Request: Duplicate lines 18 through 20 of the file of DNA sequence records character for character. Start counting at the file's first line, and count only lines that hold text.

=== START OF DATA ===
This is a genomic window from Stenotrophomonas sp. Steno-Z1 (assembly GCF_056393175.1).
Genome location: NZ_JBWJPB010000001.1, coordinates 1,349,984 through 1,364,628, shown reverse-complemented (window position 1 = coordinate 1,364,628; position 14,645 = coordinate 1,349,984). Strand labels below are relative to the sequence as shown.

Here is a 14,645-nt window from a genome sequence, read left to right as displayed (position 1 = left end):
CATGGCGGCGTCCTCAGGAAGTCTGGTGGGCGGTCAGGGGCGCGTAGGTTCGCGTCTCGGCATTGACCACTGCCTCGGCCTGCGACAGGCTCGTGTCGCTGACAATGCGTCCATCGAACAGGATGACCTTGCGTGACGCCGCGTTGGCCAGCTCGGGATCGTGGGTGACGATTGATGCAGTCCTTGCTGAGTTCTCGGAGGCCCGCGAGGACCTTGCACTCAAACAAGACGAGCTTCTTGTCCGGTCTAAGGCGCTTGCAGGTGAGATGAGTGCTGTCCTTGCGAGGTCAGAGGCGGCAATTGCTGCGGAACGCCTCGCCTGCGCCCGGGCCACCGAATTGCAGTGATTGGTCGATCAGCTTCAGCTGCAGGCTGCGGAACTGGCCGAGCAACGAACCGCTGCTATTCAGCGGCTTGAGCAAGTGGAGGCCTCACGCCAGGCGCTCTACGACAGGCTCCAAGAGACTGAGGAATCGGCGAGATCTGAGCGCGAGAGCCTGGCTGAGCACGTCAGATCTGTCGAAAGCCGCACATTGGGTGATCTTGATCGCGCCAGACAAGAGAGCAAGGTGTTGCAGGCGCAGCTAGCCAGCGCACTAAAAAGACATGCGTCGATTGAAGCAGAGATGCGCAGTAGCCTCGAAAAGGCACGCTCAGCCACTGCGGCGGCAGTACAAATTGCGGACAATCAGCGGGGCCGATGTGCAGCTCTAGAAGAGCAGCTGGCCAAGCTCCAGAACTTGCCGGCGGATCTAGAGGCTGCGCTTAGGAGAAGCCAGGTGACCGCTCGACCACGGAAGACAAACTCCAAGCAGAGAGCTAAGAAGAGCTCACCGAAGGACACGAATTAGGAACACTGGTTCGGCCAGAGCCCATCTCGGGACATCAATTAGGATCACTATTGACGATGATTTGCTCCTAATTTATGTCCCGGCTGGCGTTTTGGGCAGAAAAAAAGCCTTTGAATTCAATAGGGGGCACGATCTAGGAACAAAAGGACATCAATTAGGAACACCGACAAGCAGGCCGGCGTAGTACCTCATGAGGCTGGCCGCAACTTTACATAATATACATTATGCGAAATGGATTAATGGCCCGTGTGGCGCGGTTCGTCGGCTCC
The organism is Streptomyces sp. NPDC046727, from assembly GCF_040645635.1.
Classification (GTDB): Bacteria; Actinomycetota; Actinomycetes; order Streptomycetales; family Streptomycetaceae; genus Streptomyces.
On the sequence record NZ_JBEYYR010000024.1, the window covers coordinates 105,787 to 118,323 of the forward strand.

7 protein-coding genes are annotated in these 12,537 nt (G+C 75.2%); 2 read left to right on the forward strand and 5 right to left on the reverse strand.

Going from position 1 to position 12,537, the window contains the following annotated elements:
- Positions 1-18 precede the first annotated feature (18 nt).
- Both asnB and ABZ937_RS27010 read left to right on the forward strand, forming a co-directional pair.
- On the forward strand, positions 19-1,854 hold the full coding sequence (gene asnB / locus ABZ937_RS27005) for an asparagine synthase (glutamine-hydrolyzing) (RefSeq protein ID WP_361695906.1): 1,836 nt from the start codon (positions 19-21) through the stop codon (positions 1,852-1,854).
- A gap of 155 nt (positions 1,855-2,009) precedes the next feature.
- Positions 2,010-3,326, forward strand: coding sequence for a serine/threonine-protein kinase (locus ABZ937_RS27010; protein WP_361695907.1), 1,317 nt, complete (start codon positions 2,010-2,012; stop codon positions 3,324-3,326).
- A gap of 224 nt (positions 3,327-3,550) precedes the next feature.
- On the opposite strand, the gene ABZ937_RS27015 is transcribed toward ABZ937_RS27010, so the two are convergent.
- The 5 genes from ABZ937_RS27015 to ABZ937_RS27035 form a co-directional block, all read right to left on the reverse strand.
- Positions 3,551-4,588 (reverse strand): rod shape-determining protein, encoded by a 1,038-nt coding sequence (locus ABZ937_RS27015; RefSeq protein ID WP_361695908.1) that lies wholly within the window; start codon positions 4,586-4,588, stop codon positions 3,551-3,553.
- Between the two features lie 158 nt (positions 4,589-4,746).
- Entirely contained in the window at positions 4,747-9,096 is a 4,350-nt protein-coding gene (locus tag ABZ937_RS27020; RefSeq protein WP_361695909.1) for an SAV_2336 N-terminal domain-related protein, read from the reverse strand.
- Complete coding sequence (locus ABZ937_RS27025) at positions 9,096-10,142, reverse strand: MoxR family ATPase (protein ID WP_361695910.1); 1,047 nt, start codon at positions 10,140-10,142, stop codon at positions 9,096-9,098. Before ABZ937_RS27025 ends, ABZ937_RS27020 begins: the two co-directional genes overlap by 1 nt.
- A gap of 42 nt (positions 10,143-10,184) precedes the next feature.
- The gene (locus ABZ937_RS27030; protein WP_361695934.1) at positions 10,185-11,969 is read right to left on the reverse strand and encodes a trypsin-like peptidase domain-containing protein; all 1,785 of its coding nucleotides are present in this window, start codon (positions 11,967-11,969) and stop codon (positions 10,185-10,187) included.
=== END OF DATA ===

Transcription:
- Positions 3,551-4,588 (reverse strand): rod shape-determining protein, encoded by a 1,038-nt coding sequence (locus ABZ937_RS27015; RefSeq protein ID WP_361695908.1) that lies wholly within the window; start codon positions 4,586-4,588, stop codon positions 3,551-3,553.
- Between the two features lie 158 nt (positions 4,589-4,746).
- Entirely contained in the window at positions 4,747-9,096 is a 4,350-nt protein-coding gene (locus tag ABZ937_RS27020; RefSeq protein WP_361695909.1) for an SAV_2336 N-terminal domain-related protein, read from the reverse strand.